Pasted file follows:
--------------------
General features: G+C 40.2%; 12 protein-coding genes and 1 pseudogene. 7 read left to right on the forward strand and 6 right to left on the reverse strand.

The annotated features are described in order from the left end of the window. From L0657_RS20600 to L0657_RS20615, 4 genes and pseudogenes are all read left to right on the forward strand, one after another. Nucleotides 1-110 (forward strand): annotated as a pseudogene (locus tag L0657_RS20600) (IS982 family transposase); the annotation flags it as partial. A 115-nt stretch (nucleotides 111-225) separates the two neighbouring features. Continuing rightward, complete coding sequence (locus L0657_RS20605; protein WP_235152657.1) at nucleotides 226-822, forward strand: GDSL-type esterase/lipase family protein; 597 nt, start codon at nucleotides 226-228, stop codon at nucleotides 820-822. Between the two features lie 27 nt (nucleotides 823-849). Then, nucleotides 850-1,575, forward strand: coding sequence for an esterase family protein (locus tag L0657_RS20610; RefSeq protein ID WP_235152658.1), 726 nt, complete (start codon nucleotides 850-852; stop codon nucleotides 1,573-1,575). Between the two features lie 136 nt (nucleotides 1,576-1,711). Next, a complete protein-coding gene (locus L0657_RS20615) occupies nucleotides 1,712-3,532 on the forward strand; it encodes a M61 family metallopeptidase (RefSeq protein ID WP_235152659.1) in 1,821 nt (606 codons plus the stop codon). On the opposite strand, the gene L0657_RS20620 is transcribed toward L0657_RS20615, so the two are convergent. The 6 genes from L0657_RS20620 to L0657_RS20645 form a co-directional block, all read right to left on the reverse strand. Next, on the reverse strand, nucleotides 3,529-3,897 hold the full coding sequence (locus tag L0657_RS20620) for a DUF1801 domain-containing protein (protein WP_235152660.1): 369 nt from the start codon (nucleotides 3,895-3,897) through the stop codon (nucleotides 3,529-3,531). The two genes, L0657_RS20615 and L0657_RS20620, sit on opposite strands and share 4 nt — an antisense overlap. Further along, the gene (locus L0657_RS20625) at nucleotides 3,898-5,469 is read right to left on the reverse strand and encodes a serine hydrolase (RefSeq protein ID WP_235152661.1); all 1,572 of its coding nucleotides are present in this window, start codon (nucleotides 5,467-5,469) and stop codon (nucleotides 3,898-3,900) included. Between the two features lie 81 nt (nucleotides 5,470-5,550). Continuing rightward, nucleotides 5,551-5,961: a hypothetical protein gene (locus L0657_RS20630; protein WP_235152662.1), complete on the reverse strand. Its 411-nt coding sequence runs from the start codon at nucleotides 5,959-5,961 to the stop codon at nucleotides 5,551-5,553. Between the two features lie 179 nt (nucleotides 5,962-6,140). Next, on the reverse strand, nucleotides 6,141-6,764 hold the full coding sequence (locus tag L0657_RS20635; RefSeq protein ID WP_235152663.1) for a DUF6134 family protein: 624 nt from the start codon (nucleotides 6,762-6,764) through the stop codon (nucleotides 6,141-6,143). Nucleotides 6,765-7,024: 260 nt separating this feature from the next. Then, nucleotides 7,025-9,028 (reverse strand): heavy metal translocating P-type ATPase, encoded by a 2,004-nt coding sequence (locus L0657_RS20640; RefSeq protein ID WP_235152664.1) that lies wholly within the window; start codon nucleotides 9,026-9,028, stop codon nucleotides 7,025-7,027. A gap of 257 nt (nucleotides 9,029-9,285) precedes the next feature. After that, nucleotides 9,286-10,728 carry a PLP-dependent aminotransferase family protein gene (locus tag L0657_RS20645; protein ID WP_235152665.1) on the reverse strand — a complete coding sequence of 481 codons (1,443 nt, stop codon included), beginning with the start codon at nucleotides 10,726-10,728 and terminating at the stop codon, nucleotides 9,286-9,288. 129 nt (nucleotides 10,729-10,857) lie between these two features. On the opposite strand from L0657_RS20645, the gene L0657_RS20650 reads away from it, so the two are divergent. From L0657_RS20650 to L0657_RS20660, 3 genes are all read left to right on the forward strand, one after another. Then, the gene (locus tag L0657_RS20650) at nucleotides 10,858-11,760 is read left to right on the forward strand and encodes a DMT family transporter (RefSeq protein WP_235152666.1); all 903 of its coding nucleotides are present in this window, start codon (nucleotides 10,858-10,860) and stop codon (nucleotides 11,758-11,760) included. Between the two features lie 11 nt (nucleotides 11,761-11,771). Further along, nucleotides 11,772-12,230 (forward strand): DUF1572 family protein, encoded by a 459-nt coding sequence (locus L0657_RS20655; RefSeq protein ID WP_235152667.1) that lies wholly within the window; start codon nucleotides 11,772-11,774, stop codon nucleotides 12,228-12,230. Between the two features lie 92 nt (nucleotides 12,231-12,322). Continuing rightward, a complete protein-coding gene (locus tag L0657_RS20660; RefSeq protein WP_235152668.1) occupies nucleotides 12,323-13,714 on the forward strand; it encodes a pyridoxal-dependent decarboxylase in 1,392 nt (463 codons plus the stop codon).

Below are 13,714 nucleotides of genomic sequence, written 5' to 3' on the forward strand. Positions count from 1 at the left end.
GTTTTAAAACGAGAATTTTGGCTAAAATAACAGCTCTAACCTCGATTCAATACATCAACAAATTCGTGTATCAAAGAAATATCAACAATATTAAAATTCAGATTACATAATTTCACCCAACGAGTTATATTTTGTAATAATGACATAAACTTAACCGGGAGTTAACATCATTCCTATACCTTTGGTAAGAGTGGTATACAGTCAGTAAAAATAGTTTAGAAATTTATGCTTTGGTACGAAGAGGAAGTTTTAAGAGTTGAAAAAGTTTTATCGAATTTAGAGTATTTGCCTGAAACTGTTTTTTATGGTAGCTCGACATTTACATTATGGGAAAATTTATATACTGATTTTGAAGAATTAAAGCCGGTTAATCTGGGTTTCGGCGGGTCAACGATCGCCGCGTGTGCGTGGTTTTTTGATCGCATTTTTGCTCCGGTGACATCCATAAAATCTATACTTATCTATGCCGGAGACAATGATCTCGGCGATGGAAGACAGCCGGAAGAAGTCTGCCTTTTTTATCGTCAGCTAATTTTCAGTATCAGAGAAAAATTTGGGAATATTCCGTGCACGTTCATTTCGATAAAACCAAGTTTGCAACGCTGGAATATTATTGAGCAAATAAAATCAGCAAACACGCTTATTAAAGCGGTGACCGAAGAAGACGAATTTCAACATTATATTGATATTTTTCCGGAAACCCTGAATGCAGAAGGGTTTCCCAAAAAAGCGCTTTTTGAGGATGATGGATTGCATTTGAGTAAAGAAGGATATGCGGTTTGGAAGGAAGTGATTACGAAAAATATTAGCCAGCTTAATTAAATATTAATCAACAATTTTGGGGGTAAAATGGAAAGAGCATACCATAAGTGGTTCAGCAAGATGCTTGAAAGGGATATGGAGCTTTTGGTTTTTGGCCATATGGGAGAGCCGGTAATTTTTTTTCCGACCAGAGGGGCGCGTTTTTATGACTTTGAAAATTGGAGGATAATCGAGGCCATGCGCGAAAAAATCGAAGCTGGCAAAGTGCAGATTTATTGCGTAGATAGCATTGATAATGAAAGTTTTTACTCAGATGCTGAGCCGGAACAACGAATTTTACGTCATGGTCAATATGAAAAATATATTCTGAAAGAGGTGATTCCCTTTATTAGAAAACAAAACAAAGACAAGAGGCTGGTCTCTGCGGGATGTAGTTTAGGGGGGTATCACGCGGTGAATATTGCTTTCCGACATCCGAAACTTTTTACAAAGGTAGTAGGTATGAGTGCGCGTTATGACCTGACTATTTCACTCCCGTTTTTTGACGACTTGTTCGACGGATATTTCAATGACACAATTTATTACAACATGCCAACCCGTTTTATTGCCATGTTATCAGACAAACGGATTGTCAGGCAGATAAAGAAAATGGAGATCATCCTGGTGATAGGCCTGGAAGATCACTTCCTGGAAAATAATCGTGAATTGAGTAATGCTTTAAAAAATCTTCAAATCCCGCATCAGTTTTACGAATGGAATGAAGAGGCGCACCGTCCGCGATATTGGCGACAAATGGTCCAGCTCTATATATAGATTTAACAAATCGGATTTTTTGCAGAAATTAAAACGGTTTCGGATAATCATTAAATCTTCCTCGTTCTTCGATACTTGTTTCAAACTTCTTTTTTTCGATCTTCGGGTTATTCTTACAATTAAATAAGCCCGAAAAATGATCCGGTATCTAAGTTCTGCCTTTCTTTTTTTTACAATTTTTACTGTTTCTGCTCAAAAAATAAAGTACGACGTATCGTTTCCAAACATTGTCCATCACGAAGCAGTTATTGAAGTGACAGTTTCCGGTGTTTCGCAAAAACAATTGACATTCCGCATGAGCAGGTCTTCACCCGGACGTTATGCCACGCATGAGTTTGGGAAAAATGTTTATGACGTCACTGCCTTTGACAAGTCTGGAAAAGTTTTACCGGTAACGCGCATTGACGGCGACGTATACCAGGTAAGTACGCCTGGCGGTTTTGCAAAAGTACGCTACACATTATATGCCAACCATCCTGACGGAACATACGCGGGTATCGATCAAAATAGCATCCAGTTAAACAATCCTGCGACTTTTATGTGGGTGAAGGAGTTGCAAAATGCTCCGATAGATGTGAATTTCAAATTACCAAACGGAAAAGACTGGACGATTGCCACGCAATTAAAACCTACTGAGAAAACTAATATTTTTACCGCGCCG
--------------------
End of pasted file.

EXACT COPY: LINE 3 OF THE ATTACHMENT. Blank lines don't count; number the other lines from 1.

Below are 13,714 nucleotides of genomic sequence, written 5' to 3' on the forward strand. Positions count from 1 at the left end.